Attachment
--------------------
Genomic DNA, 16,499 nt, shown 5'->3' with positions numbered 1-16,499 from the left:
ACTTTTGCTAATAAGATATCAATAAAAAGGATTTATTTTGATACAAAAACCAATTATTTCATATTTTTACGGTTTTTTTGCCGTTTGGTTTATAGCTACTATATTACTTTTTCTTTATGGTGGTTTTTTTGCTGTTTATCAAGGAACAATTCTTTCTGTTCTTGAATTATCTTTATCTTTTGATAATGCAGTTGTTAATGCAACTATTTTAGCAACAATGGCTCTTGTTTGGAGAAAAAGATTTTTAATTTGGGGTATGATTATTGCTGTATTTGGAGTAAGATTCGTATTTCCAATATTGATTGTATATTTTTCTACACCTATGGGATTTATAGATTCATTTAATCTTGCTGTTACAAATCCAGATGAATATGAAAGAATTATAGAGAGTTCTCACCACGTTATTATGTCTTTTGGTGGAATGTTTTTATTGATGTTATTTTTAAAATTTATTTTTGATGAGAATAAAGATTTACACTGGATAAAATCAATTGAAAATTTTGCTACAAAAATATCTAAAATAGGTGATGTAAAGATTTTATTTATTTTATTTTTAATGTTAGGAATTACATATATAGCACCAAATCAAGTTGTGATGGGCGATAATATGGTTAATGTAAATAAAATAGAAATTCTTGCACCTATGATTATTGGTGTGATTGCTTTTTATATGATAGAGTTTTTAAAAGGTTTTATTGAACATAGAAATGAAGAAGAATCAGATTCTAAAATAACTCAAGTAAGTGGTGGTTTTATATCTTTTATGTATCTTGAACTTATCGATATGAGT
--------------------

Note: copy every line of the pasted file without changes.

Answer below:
Genomic DNA, 16,499 nt, shown 5'->3' with positions numbered 1-16,499 from the left:
ACTTTTGCTAATAAGATATCAATAAAAAGGATTTATTTTGATACAAAAACCAATTATTTCATATTTTTACGGTTTTTTTGCCGTTTGGTTTATAGCTACTATATTACTTTTTCTTTATGGTGGTTTTTTTGCTGTTTATCAAGGAACAATTCTTTCTGTTCTTGAATTATCTTTATCTTTTGATAATGCAGTTGTTAATGCAACTATTTTAGCAACAATGGCTCTTGTTTGGAGAAAAAGATTTTTAATTTGGGGTATGATTATTGCTGTATTTGGAGTAAGATTCGTATTTCCAATATTGATTGTATATTTTTCTACACCTATGGGATTTATAGATTCATTTAATCTTGCTGTTACAAATCCAGATGAATATGAAAGAATTATAGAGAGTTCTCACCACGTTATTATGTCTTTTGGTGGAATGTTTTTATTGATGTTATTTTTAAAATTTATTTTTGATGAGAATAAAGATTTACACTGGATAAAATCAATTGAAAATTTTGCTACAAAAATATCTAAAATAGGTGATGTAAAGATTTTATTTATTTTATTTTTAATGTTAGGAATTACATATATAGCACCAAATCAAGTTGTGATGGGCGATAATATGGTTAATGTAAATAAAATAGAAATTCTTGCACCTATGATTATTGGTGTGATTGCTTTTTATATGATAGAGTTTTTAAAAGGTTTTATTGAACATAGAAATGAAGAAGAATCAGATTCTAAAATAACTCAAGTAAGTGGTGGTTTTATATCTTTTATGTATCTTGAACTTATCGATATGAGT